Description Analytic Combinatorics aims to enable precise quantitative predictions of the properties of large combinatorial structures. The theory has emerged over recent decades as essential both for the scientific analysis of algorithms in computer science and for the study of scientific models in many other disciplines. This course combines motivation for the study of the field with an introduction to underlying techniques, by covering as applications the analysis of numerous fundamental algorithms and data structures from computer science. The second half of the course introduces Analytic Combinatorics, starting from basic principles.
Prerequisites COS 226 and COS 340 or equivalent background in computer science and mathematics.
Office hours: Mondays 12:30–1:20, CS 319 (except for class meeting days). Feel free to stop by alone or in a group to chat, about the course or about CS in general.
|Required Reading (1st half)
Analysis of Algorithms, 2nd ed.
Sedgewick and FlajoletAddison-Wesley, 2013
[ Amazon · Inform IT ].
|Online Resources (1st half)
Analysis of Algorithms booksite
|Required Reading (2nd half)
by Flajolet and SedgewickCambridge University Press, 2009
[ Amazon ].
|Online Resources (2nd half)
Analytic Combinatorics booksite
Philippe Flajolet (posthumously) and Robert Sedgewick won the American Mathematical Society's 2019 Leroy P. Steele Prize for Mathematical Exposition for Analytic Combinatorics.
Lectures are available as studio-produced videos for students to watch at their own pace (and rewatch to clear up any confusion and to study for exams), two lectures per week. The first lecture will be a live lecture that places the course content in a CS context by considering a CS application with wide impact. Anyone with an interest in learning what analytic combinatorics is all about is welcome to attend (Monday, February 3, 12:30–1:20, CS 302).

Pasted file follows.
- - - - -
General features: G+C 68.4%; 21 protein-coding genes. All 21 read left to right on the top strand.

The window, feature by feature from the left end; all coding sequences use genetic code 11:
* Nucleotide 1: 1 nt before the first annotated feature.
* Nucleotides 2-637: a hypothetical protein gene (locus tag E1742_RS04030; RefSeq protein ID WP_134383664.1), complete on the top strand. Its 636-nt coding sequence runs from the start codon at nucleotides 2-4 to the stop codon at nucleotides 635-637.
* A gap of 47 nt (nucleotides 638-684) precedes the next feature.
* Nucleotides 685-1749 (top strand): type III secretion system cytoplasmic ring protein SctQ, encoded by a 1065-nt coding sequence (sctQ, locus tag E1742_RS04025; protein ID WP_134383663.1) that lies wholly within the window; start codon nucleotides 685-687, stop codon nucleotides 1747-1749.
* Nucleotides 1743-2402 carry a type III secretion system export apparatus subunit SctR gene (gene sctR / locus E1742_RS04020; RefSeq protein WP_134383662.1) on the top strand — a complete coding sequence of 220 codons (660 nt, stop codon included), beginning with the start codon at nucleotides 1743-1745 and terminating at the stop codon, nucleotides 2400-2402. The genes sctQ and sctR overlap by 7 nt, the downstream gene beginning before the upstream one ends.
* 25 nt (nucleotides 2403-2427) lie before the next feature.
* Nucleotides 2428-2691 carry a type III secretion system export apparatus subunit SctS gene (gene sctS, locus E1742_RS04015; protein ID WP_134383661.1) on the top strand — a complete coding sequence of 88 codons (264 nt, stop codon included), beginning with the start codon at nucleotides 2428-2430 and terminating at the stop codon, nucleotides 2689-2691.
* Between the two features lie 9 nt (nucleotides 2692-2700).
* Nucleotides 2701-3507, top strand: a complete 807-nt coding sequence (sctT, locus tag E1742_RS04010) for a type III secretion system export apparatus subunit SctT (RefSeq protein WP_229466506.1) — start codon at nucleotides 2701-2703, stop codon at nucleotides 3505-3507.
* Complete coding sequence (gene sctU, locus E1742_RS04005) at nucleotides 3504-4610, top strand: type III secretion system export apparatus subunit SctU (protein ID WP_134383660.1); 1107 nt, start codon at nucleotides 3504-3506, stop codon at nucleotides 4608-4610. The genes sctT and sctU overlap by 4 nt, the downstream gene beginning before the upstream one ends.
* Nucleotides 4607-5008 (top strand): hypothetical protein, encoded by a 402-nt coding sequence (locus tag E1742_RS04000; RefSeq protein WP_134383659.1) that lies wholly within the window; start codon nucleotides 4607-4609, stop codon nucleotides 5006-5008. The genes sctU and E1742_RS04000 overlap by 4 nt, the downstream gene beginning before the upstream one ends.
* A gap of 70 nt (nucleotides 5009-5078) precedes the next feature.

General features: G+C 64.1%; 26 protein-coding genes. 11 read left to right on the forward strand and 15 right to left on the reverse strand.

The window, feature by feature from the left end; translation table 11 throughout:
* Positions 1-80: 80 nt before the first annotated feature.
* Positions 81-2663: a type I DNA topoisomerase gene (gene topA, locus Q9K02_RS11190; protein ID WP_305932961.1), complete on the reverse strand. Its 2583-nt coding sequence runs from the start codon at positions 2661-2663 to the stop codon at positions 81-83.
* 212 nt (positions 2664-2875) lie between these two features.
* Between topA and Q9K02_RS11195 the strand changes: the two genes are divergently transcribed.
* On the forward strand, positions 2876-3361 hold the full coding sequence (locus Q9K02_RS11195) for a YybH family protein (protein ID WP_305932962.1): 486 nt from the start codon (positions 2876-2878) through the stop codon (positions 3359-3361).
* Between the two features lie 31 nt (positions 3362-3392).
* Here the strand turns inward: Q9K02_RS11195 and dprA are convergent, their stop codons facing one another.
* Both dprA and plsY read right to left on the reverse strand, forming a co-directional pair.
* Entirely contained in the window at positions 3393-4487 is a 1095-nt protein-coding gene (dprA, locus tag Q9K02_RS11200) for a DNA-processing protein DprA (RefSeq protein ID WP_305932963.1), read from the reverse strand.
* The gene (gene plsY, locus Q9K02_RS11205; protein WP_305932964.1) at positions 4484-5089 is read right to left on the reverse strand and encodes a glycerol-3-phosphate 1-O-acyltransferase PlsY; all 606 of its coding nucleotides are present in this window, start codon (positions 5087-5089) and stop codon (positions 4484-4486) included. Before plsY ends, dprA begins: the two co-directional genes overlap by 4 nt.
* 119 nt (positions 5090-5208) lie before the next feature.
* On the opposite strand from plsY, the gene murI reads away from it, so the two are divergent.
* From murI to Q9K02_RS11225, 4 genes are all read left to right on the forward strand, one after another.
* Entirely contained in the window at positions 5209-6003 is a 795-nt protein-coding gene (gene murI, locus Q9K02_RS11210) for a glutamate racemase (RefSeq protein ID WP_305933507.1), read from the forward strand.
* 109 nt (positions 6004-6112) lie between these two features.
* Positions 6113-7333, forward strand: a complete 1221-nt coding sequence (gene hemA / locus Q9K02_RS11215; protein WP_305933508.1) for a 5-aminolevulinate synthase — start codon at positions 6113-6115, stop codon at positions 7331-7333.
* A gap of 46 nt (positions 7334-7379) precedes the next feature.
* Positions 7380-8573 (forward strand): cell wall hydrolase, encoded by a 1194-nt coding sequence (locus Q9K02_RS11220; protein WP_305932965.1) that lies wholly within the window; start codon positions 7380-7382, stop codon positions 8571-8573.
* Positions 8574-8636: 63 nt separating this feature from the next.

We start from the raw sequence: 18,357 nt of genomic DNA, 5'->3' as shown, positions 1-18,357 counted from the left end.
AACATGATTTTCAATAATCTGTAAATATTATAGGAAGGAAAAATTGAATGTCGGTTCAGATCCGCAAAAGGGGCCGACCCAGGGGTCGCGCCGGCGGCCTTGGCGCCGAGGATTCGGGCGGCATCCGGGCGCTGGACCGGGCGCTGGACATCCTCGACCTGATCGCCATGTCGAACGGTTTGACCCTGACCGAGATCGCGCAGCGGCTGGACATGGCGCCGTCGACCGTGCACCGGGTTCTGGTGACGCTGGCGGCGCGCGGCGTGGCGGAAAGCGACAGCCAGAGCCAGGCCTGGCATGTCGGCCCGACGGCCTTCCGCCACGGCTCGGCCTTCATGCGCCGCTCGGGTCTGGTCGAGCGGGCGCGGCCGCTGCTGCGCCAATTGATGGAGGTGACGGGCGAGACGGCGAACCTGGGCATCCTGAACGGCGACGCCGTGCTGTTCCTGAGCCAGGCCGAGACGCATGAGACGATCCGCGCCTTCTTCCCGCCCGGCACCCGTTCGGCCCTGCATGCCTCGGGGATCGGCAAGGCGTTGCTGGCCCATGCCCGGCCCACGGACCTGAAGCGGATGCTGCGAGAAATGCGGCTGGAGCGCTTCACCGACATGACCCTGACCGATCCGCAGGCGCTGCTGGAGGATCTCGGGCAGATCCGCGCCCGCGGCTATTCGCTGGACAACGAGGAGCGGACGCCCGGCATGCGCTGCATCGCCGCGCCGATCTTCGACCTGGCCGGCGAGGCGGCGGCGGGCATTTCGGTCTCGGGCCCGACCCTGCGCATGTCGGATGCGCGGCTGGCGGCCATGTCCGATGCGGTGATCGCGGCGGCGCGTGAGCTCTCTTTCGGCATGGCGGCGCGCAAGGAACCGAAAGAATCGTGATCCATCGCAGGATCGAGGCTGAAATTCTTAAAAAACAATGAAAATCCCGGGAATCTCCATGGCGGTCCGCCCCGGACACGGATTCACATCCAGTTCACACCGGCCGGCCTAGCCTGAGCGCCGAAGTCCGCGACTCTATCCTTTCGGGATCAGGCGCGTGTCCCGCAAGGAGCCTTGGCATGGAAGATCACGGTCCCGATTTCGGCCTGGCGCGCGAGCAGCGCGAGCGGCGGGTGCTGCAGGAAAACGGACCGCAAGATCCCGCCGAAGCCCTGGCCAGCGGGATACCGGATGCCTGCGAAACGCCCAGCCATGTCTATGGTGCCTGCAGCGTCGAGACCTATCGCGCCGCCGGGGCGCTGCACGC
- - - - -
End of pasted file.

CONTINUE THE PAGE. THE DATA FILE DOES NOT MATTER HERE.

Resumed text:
Online course materials
including lecture videos, lecture slides, assignments, web exercises, and other resources
are accessible through the "Online Course Materials" tabs on the booksites for
Analysis of Algorithms
for the first half of the course
and Analytic Combinatorics
for the second half of the course.
Each Friday, you will get an e-mail with a description of the online lectures you will watch and the problems assigned for the week. Please pay attention to the instructions for submitting assignments (one .pdf file per problem, named as specified) to avoid snafus in the grading workflow.
| Introduction to AofA [Cardinality Estimation]
Exam Review 1
Intro to AC [Random Generation]
INCLASS EXAM 1
Exam Review 2
INCLASS EXAM 2
Your grade for the course will be based on the following components:
Problem sets are posted each Friday (except the first one, posted on the first day of class) and due at 11:59PM the following Thursday. You may work together in groups of two or three (no larger) and discuss approaches to solving problems, but you must document such collaboration and each student must prepare all submitted solutions without assistance from anyone.
Questions and Answers have proven to a very effective vehicle for learning this material. More details will be covered in the second class meeting.
To be fair to people who sumbit on time and to minimize disruption to our grading workflow, we need to deduct points at our discretion for late submissions, but it is always better to submit than to not submit.
Copyright. All rights reserved. None of this material may be reproduced, stored in a retrieval system, or transmitted, in any form or by any means, electronic, mechanical, photocopying, recording or otherwise without prior written permission. Permission is granted to instructors who adopt the textbooks to use this material in conjunction with their course.